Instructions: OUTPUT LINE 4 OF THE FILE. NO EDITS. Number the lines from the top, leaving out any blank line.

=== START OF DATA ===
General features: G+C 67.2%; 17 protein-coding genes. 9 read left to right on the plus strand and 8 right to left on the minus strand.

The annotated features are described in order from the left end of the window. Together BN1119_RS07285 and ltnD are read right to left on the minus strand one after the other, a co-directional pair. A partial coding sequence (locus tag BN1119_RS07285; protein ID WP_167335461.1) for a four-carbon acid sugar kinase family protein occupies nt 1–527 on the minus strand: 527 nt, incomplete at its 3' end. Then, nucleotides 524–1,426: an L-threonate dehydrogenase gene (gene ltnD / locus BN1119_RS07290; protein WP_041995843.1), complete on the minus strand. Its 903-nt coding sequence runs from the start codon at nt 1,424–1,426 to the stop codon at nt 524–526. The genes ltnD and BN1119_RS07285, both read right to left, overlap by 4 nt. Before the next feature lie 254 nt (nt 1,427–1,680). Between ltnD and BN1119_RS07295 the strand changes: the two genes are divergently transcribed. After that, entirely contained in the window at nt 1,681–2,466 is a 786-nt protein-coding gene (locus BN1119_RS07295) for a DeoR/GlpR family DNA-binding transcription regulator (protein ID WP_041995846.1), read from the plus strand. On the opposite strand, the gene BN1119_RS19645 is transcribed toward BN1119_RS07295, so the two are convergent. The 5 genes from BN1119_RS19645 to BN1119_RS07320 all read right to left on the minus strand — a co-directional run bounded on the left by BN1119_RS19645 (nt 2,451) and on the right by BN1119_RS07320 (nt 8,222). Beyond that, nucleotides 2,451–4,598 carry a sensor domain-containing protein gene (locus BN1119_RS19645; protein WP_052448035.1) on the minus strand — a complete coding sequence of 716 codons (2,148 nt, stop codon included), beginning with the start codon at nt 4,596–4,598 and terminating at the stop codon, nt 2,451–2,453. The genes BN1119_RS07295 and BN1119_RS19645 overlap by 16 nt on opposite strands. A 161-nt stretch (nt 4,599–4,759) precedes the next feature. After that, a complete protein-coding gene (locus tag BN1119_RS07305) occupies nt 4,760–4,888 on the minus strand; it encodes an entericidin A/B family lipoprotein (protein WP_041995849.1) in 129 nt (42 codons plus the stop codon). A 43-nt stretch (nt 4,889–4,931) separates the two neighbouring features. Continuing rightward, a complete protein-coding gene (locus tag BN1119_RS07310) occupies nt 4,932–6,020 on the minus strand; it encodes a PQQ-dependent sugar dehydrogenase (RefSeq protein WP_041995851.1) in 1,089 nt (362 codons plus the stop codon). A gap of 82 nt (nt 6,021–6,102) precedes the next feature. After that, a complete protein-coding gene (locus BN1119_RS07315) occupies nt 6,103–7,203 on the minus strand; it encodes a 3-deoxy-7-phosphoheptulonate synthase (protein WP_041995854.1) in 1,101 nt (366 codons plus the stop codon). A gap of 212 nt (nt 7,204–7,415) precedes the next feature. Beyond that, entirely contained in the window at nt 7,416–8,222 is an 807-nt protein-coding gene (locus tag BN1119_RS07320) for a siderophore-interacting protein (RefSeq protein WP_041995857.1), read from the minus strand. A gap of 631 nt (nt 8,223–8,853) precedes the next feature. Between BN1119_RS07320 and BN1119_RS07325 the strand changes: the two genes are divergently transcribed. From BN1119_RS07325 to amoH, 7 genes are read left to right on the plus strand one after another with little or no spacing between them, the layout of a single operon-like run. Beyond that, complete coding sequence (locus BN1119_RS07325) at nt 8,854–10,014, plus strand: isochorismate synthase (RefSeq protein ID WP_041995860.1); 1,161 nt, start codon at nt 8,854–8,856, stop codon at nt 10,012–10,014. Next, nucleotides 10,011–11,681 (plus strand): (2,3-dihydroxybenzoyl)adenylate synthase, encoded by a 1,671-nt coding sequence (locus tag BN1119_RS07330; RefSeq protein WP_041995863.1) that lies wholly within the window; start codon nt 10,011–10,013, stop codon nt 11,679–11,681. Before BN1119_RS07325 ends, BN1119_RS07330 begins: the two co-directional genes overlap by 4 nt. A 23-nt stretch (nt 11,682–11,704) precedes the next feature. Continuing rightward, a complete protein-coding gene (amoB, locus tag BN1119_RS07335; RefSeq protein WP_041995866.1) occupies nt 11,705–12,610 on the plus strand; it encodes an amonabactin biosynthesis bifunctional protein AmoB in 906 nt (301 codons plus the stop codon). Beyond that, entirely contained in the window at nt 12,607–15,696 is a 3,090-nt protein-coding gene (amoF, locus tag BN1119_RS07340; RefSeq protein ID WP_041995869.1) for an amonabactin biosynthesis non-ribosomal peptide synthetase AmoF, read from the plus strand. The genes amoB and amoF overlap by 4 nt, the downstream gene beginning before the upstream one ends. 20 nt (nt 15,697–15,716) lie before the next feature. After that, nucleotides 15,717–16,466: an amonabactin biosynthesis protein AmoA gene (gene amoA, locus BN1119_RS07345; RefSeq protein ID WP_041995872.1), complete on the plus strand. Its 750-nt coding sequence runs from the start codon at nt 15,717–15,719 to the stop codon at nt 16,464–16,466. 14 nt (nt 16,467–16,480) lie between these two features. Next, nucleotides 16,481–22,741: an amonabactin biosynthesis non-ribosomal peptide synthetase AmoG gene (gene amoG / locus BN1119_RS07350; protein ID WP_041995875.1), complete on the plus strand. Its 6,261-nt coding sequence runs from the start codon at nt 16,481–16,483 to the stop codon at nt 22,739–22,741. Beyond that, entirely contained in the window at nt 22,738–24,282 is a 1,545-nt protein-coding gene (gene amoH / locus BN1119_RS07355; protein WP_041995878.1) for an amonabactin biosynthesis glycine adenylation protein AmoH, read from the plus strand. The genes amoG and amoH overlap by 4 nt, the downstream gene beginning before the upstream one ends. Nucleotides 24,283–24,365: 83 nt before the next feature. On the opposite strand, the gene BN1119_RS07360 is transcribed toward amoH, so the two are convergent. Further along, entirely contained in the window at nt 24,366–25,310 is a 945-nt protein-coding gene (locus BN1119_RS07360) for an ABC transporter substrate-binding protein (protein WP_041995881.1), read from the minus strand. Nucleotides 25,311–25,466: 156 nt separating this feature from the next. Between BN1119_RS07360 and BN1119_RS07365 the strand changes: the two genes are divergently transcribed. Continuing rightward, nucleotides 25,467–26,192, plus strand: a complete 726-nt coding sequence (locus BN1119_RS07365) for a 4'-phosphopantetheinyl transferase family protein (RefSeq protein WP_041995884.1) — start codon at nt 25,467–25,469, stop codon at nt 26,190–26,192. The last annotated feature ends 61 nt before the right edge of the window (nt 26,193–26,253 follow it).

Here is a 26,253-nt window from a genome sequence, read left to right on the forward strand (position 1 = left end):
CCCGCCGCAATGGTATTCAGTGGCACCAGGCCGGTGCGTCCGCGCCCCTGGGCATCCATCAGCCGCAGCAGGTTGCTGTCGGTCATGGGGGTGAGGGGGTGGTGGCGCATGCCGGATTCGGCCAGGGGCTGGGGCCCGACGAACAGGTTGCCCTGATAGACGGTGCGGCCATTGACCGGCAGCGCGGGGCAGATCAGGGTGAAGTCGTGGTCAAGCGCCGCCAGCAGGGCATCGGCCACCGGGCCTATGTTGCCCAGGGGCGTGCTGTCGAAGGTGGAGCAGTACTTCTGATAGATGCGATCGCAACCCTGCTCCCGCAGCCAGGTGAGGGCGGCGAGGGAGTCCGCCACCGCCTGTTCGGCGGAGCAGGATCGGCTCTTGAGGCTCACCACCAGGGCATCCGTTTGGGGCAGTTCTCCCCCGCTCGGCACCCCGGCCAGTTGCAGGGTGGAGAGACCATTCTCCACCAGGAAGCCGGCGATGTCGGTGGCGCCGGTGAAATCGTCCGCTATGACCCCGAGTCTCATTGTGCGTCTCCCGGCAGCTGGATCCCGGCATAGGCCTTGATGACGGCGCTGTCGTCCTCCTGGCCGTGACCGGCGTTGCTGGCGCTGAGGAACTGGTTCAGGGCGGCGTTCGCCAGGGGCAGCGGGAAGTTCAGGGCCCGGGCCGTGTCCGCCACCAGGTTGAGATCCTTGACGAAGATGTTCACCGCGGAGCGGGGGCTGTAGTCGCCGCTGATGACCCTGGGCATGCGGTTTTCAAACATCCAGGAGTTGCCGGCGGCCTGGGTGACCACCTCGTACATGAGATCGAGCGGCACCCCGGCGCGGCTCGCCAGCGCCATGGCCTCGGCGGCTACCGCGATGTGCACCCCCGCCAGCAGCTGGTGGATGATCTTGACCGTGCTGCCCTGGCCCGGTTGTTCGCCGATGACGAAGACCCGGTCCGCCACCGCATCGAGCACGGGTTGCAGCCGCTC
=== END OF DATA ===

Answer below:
CCCGCCGCAATGGTATTCAGTGGCACCAGGCCGGTGCGTCCGCGCCCCTGGGCATCCATCAGCCGCAGCAGGTTGCTGTCGGTCATGGGGGTGAGGGGGTGGTGGCGCATGCCGGATTCGGCCAGGGGCTGGGGCCCGACGAACAGGTTGCCCTGATAGACGGTGCGGCCATTGACCGGCAGCGCGGGGCAGATCAGGGTGAAGTCGTGGTCAAGCGCCGCCAGCAGGGCATCGGCCACCGGGCCTATGTTGCCCAGGGGCGTGCTGTCGAAGGTGGAGCAGTACTTCTGATAGATGCGATCGCAACCCTGCTCCCGCAGCCAGGTGAGGGCGGCGAGGGAGTCCGCCACCGCCTGTTCGGCGGAGCAGGATCGGCTCTTGAGGCTCACCACCAGGGCATCCGTTTGGGGCAGTTCTCCCCCGCTCGGCACCCCGGCCAGTTGCAGGGTGGAGAGACCATTCTCCACCAGGAAGCCGGCGATGTCGGTGGCGCCGGTGAAATCGTCCGCTATGACCCCGAGTCTCATTGTGCGTCTCCCGGCAGCTGGATCCCGGCATAGGCCTTGATGACGGCGCTGTCGTCCTCCTGGCCGTGACCGGCGTTGCTGGCGCTGAGGAACTGGTTCAGGGCGGCGTTCGCCAGGGGCAGCGGGAAGTTCAGGGCCCGGGCCGTGTCCGCCACCAGGTTGAGATCCTTGACGAAGATGTTCACCGCGGAGCGGGGGCTGTAGTCGCCGCTGATGACCCTGGGCATGCGGTTTTCAAACATCCAGGAGTTGCCGGCGGCCTGGGTGACCACCTCGTACATGAGATCGAGCGGCACCCCGGCGCGGCTCGCCAGCGCCATGGCCTCGGCGGCTACCGCGATGTGCACCCCCGCCAGCAGCTGGTGGATGATCTTGACCGTGCTGCCCTGGCCCGGTTGTTCGCCGATGACGAAGACCCGGTCCGCCACCGCATCGAGCACGGGTTGCAGCCGCTC